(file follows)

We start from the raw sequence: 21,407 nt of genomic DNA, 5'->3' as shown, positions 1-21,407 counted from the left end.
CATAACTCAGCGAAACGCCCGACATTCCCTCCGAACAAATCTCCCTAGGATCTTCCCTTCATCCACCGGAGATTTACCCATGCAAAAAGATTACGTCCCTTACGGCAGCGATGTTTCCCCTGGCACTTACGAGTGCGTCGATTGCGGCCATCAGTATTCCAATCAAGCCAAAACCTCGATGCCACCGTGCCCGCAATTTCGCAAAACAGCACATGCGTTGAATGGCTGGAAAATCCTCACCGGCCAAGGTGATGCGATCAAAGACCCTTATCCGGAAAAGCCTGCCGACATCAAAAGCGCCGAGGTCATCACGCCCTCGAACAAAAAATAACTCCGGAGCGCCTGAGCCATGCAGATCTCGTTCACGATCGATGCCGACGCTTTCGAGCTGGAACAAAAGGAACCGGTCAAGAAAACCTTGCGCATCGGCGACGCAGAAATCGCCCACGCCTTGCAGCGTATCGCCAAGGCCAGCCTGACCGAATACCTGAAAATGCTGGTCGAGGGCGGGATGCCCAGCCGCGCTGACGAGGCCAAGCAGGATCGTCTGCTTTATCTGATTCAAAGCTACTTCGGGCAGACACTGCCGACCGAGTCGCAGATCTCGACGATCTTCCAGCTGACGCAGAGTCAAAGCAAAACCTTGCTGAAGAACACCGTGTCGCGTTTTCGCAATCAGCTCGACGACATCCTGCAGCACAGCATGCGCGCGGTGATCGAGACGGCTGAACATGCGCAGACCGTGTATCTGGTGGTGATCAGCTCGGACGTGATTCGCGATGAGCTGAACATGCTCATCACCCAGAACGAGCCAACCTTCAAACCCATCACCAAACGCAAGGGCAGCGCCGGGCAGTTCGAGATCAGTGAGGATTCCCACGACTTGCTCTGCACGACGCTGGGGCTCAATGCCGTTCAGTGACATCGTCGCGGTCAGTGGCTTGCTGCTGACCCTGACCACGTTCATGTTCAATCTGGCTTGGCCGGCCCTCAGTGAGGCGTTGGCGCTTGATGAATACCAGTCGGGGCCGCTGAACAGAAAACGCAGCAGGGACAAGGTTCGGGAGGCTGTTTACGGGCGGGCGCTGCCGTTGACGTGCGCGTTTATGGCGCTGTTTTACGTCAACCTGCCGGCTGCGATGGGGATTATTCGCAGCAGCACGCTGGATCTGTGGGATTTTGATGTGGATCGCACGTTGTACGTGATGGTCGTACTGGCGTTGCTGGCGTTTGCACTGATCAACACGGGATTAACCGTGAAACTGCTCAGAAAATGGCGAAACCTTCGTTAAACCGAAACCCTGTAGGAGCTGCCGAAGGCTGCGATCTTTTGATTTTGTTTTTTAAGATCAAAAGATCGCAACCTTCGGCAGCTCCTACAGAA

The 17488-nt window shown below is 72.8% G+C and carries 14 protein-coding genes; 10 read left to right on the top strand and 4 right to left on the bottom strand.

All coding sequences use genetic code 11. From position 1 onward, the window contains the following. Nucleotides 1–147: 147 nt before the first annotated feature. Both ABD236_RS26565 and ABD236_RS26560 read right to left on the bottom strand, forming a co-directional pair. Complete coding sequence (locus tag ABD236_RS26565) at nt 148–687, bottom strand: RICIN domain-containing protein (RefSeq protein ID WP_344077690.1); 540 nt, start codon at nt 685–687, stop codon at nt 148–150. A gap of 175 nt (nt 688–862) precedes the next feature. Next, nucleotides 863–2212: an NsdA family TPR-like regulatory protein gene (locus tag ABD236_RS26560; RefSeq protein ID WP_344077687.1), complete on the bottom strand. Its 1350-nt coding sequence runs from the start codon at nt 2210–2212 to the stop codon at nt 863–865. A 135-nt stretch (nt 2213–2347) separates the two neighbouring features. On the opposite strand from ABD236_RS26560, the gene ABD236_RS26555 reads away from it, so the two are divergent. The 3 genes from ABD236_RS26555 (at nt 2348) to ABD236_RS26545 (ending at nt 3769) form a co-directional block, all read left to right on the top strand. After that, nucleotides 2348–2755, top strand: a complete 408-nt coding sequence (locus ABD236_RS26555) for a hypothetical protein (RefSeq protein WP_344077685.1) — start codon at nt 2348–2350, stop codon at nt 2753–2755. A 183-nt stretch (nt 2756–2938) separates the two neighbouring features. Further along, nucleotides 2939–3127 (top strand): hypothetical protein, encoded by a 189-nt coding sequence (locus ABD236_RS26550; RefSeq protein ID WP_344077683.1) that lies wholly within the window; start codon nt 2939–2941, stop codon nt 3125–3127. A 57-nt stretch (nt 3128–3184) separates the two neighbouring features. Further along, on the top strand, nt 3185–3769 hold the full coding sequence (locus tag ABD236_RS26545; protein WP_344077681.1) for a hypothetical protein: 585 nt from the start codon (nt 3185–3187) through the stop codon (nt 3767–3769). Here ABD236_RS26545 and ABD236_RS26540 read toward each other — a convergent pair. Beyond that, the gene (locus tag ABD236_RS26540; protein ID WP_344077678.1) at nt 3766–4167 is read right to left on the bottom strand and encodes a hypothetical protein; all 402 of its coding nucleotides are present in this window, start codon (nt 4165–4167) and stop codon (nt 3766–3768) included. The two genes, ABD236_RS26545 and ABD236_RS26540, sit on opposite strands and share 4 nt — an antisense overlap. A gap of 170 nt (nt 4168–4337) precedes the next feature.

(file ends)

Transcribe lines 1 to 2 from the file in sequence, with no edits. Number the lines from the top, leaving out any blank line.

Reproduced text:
We start from the raw sequence: 21,407 nt of genomic DNA, 5'->3' as shown, positions 1-21,407 counted from the left end.
CATAACTCAGCGAAACGCCCGACATTCCCTCCGAACAAATCTCCCTAGGATCTTCCCTTCATCCACCGGAGATTTACCCATGCAAAAAGATTACGTCCCTTACGGCAGCGATGTTTCCCCTGGCACTTACGAGTGCGTCGATTGCGGCCATCAGTATTCCAATCAAGCCAAAACCTCGATGCCACCGTGCCCGCAATTTCGCAAAACAGCACATGCGTTGAATGGCTGGAAAATCCTCACCGGCCAAGGTGATGCGATCAAAGACCCTTATCCGGAAAAGCCTGCCGACATCAAAAGCGCCGAGGTCATCACGCCCTCGAACAAAAAATAACTCCGGAGCGCCTGAGCCATGCAGATCTCGTTCACGATCGATGCCGACGCTTTCGAGCTGGAACAAAAGGAACCGGTCAAGAAAACCTTGCGCATCGGCGACGCAGAAATCGCCCACGCCTTGCAGCGTATCGCCAAGGCCAGCCTGACCGAATACCTGAAAATGCTGGTCGAGGGCGGGATGCCCAGCCGCGCTGACGAGGCCAAGCAGGATCGTCTGCTTTATCTGATTCAAAGCTACTTCGGGCAGACACTGCCGACCGAGTCGCAGATCTCGACGATCTTCCAGCTGACGCAGAGTCAAAGCAAAACCTTGCTGAAGAACACCGTGTCGCGTTTTCGCAATCAGCTCGACGACATCCTGCAGCACAGCATGCGCGCGGTGATCGAGACGGCTGAACATGCGCAGACCGTGTATCTGGTGGTGATCAGCTCGGACGTGATTCGCGATGAGCTGAACATGCTCATCACCCAGAACGAGCCAACCTTCAAACCCATCACCAAACGCAAGGGCAGCGCCGGGCAGTTCGAGATCAGTGAGGATTCCCACGACTTGCTCTGCACGACGCTGGGGCTCAATGCCGTTCAGTGACATCGTCGCGGTCAGTGGCTTGCTGCTGACCCTGACCACGTTCATGTTCAATCTGGCTTGGCCGGCCCTCAGTGAGGCGTTGGCGCTTGATGAATACCAGTCGGGGCCGCTGAACAGAAAACGCAGCAGGGACAAGGTTCGGGAGGCTGTTTACGGGCGGGCGCTGCCGTTGACGTGCGCGTTTATGGCGCTGTTTTACGTCAACCTGCCGGCTGCGATGGGGATTATTCGCAGCAGCACGCTGGATCTGTGGGATTTTGATGTGGATCGCACGTTGTACGTGATGGTCGTACTGGCGTTGCTGGCGTTTGCACTGATCAACACGGGATTAACCGTGAAACTGCTCAGAAAATGGCGAAACCTTCGTTAAACCGAAACCCTGTAGGAGCTGCCGAAGGCTGCGATCTTTTGATTTTGTTTTTTAAGATCAAAAGATCGCAACCTTCGGCAGCTCCTACAGAA